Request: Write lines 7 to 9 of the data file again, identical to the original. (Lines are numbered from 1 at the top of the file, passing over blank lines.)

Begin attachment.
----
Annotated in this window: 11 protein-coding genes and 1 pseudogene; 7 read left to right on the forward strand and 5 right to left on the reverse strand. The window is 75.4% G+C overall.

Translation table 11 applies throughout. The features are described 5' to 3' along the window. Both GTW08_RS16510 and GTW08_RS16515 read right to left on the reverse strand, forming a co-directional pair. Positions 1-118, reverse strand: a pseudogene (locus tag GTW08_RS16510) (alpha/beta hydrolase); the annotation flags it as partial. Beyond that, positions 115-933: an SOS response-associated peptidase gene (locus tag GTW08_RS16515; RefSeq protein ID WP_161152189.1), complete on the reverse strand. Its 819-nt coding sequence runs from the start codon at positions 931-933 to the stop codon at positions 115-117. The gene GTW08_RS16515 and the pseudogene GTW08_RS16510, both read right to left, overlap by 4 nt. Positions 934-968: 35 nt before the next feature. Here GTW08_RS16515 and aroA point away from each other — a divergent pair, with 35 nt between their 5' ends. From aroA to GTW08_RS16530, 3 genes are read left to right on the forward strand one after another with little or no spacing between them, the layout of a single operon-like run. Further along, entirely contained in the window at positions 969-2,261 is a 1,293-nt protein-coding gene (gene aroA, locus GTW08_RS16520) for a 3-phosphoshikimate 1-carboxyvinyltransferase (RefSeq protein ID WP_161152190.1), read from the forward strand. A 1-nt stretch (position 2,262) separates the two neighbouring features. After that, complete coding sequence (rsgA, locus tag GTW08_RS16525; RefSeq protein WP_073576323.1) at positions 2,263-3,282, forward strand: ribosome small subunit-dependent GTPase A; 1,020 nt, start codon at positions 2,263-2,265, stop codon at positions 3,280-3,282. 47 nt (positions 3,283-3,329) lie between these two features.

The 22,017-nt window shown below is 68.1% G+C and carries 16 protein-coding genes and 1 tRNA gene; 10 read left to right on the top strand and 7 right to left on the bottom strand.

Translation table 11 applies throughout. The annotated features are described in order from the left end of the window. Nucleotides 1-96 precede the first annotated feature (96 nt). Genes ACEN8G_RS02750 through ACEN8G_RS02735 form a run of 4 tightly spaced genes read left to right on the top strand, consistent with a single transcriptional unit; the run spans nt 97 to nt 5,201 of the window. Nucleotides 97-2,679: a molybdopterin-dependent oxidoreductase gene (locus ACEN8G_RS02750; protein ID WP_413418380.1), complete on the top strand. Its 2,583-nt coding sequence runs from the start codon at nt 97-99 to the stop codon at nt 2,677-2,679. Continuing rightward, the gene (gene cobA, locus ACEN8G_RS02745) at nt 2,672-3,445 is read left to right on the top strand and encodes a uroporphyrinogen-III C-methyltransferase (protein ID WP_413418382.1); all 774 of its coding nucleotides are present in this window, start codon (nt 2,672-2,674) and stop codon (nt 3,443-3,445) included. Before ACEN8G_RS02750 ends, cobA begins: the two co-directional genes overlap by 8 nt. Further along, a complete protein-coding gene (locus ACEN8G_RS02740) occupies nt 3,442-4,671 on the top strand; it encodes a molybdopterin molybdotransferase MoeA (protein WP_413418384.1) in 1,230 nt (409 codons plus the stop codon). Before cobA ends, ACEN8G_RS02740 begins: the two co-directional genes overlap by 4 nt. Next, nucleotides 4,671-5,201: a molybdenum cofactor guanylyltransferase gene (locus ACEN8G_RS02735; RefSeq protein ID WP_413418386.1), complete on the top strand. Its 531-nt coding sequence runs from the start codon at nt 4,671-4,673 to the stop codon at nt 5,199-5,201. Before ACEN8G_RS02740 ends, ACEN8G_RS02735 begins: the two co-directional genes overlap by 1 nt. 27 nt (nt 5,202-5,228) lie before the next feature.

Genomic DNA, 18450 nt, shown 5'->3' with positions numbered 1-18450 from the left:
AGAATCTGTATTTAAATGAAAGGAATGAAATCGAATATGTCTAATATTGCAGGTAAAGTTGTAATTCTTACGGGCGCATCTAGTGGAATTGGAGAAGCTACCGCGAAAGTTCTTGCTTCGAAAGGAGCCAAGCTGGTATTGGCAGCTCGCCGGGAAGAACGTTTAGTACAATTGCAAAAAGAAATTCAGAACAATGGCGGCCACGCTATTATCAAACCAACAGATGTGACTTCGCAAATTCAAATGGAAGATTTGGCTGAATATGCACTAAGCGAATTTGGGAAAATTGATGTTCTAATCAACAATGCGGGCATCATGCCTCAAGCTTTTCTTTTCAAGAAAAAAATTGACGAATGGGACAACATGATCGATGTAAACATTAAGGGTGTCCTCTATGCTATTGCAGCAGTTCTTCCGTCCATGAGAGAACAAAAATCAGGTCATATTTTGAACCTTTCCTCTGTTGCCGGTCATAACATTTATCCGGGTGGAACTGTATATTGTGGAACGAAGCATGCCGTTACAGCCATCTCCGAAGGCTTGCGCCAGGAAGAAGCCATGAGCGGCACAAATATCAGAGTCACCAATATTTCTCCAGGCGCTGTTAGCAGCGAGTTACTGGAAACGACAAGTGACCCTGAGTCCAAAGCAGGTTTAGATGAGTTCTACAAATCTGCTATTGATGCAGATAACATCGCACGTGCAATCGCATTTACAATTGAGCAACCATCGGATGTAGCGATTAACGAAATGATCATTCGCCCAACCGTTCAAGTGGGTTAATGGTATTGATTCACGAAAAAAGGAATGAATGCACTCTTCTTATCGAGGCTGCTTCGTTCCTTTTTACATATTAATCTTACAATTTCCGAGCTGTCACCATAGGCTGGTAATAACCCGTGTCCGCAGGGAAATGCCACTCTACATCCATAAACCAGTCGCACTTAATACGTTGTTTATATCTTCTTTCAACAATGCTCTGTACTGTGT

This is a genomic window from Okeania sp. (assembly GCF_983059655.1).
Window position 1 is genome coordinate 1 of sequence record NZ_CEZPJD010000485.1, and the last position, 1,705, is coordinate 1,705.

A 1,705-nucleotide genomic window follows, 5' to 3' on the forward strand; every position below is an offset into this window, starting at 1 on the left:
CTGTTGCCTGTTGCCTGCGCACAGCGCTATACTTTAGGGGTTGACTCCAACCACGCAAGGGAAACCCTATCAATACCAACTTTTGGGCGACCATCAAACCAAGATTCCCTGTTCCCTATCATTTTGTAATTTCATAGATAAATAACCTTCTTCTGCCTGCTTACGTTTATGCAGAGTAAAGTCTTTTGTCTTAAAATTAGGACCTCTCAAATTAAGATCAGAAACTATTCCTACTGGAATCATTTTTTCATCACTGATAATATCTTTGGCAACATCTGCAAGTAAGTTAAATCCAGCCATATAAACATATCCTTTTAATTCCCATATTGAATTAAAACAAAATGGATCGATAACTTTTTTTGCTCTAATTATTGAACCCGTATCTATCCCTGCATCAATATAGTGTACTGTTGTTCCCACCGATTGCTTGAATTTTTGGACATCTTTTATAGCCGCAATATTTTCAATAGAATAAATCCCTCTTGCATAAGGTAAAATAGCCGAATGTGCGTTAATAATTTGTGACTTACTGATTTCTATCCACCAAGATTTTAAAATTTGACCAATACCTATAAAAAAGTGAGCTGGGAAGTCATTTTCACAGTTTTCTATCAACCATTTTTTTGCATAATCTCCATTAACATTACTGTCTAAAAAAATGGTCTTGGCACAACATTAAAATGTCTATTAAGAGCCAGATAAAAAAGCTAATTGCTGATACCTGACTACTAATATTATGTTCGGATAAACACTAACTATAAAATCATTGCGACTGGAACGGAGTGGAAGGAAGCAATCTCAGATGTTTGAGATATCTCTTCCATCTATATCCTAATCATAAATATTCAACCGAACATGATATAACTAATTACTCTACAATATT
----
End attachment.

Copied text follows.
This is a genomic window from Okeania sp. (assembly GCF_983059655.1).
Window position 1 is genome coordinate 1 of sequence record NZ_CEZPJD010000485.1, and the last position, 1,705, is coordinate 1,705.

A 1,705-nucleotide genomic window follows, 5' to 3' on the forward strand; every position below is an offset into this window, starting at 1 on the left: